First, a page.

Hash – the name for an algorithm which takes an arbitrary sized data set and converts it to a fixed length and composition. Bitcoin uses the SHA-256 algorithm (converting to 256 bit data sets).

Hash Rate – the number of hashes a miner can perform in a period of time.

HODL – crypto slang for hold your coins.

Initial Coin Offerings – cryptocurrency often (but not always) built on Ethereum which raise money on the basis of an idea.

Lightening Network – builds on networks like bitcoin and litecoin to allow off-chain settlements.

Litecoin – digital silver, created by Charlie Lee for high-frequency transactions. Uses the script hashing algorithm.

LTC – the symbol for Litecoin

Market Capitalisation – the value of cryptocurrency as determined by price (x) circulating supply of coins.

Maximalist – another crypto slang term for a bitcoin believer who is sceptical of altcoins.

Mining – the process used to create coins or tokens and verify transactions on a proof of work blockchain

Moon – optimistic price projection often used in the crypto-coin communities.

Nick Szabo – creator of bitgold, an unimplemented forerunner of bitcoin. Thought by some to be Satoshi Nakamoto, which he always denies.

OCD – Obsessive Cryptocurrency Disorder. Suffered by those who can’t stop monitoring the value of their coins.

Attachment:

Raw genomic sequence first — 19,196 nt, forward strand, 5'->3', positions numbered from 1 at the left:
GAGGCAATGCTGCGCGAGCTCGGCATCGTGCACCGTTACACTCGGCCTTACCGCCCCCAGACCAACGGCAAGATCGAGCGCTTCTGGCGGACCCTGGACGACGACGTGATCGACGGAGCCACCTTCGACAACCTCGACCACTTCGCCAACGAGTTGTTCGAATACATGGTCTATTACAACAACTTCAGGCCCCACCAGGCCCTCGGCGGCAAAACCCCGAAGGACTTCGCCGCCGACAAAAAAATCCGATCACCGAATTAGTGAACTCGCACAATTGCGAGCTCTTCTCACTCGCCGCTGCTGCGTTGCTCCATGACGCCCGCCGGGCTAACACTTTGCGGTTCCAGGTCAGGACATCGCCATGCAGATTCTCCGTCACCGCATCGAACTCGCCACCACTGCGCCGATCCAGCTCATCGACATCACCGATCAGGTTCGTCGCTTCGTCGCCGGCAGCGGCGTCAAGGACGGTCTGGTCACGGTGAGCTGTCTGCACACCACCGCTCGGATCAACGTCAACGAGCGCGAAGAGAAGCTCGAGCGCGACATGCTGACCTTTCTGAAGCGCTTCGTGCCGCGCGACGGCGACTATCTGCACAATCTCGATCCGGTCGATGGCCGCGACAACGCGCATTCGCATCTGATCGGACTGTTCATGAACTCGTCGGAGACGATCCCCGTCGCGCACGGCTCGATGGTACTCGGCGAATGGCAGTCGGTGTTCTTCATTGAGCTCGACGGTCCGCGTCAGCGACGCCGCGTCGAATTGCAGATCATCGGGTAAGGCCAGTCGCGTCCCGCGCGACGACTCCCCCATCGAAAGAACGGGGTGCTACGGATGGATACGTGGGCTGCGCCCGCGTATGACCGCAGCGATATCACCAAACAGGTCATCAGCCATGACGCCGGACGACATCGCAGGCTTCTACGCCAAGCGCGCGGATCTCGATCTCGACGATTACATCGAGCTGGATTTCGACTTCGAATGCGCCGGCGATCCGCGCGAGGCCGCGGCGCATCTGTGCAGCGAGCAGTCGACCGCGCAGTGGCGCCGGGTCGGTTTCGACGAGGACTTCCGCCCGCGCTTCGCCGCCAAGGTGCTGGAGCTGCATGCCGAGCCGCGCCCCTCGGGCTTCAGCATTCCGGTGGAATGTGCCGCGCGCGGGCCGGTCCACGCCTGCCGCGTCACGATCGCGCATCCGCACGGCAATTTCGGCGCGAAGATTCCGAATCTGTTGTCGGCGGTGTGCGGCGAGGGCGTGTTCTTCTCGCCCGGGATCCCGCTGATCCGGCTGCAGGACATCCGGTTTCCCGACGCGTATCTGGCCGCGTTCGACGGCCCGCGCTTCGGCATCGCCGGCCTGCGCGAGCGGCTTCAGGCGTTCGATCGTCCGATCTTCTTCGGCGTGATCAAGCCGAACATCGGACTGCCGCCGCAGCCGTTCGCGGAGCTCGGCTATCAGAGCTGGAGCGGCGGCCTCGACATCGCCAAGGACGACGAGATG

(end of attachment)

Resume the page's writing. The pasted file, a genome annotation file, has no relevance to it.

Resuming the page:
Paper Wallet – a form of cold storage. These are public and private keys held on a piece of paper. A good designer can make them look like branded bank notes.

Poloniex – popular cryptocurrency exchange.

Private Key – a secret number that allows bitcoins to be spent.

Proof of Work – this is difficult and costly to produce, but easy to verify by others. The mechanism used in the bitcoin blockchain.

Proof of Stake – a blockchain where there is no block reward or mining, as the creator is determined depending on stake (see forging). Less energy intensive than proof of work.

Public Key – usually represented as a bitcoin address, this is the information needed to receive bitcoin.

Ripple – a pre-mined token used by banks for settlement, created and distributed by Ripple Labs.

Satoshi Nakamoto – the pseudonymous creator of bitcoin.

Scrypt – the hashing algorithm used by Litecoin.

Segregated Witness – is a proposed scaling solution for bitcoin involving a soft fork.

SHA-256 – the algorithm used for bitcoin hash creation (bitcoin’s proof of work).

Silk Road – the first modern dark net market, achieved notoriety. Subsequently shut down by the FBI who then auctioned confiscated bitcoins.

Smart contracts – applications that run as programmed, without external influence.

Soft Fork – new software that is backwards compatible, so the blockchain doesn’t split.

Solidity – the programming language used by Ethereum.

Vitalik Buterin – creator of Ethereum.

Wallet – the software that allows the spending, receiving and storing of cryptocurrency.

Winklevoss Twins – early proponents of bitcoin, tried to establish a bitcoin ETF (exchange-traded fund) which was rejected in March 2017.

XRP – a symbol for Ripple.